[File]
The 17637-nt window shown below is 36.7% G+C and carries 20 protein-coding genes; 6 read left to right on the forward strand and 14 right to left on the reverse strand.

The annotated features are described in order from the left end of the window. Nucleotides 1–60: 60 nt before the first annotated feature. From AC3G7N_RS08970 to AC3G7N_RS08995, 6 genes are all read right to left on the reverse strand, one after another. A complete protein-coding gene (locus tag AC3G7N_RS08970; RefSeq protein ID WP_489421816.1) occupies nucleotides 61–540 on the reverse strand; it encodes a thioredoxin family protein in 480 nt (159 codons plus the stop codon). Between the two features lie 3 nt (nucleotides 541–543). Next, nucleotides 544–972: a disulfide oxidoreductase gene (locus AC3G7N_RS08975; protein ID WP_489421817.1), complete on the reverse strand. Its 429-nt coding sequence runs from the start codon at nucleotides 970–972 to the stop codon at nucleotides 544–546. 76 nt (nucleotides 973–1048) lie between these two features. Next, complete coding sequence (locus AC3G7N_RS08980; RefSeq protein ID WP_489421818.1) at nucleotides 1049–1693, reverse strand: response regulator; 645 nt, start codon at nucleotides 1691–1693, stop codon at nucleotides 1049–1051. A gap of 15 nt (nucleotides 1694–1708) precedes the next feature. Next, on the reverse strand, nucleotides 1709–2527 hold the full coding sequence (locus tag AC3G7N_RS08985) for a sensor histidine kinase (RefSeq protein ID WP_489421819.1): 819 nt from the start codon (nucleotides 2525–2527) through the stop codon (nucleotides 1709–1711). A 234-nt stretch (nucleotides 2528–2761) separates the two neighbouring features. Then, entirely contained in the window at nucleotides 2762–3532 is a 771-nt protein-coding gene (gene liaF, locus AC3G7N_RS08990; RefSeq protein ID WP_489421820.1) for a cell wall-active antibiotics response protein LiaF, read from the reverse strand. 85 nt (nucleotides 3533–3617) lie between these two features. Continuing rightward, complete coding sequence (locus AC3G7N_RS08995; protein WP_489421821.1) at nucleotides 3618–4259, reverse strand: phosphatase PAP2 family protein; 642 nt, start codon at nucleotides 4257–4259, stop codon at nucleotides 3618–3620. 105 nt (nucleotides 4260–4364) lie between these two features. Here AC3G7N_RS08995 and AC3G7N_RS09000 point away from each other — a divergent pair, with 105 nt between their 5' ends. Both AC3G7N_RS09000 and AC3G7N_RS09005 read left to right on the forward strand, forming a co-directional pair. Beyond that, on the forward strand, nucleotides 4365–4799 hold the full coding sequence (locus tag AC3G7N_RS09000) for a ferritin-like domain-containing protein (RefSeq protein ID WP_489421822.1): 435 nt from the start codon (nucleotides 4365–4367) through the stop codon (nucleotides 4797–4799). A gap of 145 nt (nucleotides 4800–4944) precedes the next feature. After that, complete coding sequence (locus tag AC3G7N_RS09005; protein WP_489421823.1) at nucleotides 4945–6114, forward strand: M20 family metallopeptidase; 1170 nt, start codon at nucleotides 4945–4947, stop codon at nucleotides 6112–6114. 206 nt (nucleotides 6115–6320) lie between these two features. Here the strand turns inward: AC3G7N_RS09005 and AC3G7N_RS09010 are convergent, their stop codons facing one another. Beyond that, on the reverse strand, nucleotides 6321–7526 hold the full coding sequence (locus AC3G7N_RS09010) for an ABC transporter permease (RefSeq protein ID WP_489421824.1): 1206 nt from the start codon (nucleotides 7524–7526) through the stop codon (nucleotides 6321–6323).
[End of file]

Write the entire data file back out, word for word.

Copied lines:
The 17637-nt window shown below is 36.7% G+C and carries 20 protein-coding genes; 6 read left to right on the forward strand and 14 right to left on the reverse strand.

The annotated features are described in order from the left end of the window. Nucleotides 1–60: 60 nt before the first annotated feature. From AC3G7N_RS08970 to AC3G7N_RS08995, 6 genes are all read right to left on the reverse strand, one after another. A complete protein-coding gene (locus tag AC3G7N_RS08970; RefSeq protein ID WP_489421816.1) occupies nucleotides 61–540 on the reverse strand; it encodes a thioredoxin family protein in 480 nt (159 codons plus the stop codon). Between the two features lie 3 nt (nucleotides 541–543). Next, nucleotides 544–972: a disulfide oxidoreductase gene (locus AC3G7N_RS08975; protein ID WP_489421817.1), complete on the reverse strand. Its 429-nt coding sequence runs from the start codon at nucleotides 970–972 to the stop codon at nucleotides 544–546. 76 nt (nucleotides 973–1048) lie between these two features. Next, complete coding sequence (locus AC3G7N_RS08980; RefSeq protein ID WP_489421818.1) at nucleotides 1049–1693, reverse strand: response regulator; 645 nt, start codon at nucleotides 1691–1693, stop codon at nucleotides 1049–1051. A gap of 15 nt (nucleotides 1694–1708) precedes the next feature. Next, on the reverse strand, nucleotides 1709–2527 hold the full coding sequence (locus tag AC3G7N_RS08985) for a sensor histidine kinase (RefSeq protein ID WP_489421819.1): 819 nt from the start codon (nucleotides 2525–2527) through the stop codon (nucleotides 1709–1711). A 234-nt stretch (nucleotides 2528–2761) separates the two neighbouring features. Then, entirely contained in the window at nucleotides 2762–3532 is a 771-nt protein-coding gene (gene liaF, locus AC3G7N_RS08990; RefSeq protein ID WP_489421820.1) for a cell wall-active antibiotics response protein LiaF, read from the reverse strand. 85 nt (nucleotides 3533–3617) lie between these two features. Continuing rightward, complete coding sequence (locus AC3G7N_RS08995; protein WP_489421821.1) at nucleotides 3618–4259, reverse strand: phosphatase PAP2 family protein; 642 nt, start codon at nucleotides 4257–4259, stop codon at nucleotides 3618–3620. 105 nt (nucleotides 4260–4364) lie between these two features. Here AC3G7N_RS08995 and AC3G7N_RS09000 point away from each other — a divergent pair, with 105 nt between their 5' ends. Both AC3G7N_RS09000 and AC3G7N_RS09005 read left to right on the forward strand, forming a co-directional pair. Beyond that, on the forward strand, nucleotides 4365–4799 hold the full coding sequence (locus tag AC3G7N_RS09000) for a ferritin-like domain-containing protein (RefSeq protein ID WP_489421822.1): 435 nt from the start codon (nucleotides 4365–4367) through the stop codon (nucleotides 4797–4799). A gap of 145 nt (nucleotides 4800–4944) precedes the next feature. After that, complete coding sequence (locus tag AC3G7N_RS09005; protein WP_489421823.1) at nucleotides 4945–6114, forward strand: M20 family metallopeptidase; 1170 nt, start codon at nucleotides 4945–4947, stop codon at nucleotides 6112–6114. 206 nt (nucleotides 6115–6320) lie between these two features. Here the strand turns inward: AC3G7N_RS09005 and AC3G7N_RS09010 are convergent, their stop codons facing one another. Beyond that, on the reverse strand, nucleotides 6321–7526 hold the full coding sequence (locus AC3G7N_RS09010) for an ABC transporter permease (RefSeq protein ID WP_489421824.1): 1206 nt from the start codon (nucleotides 7524–7526) through the stop codon (nucleotides 6321–6323).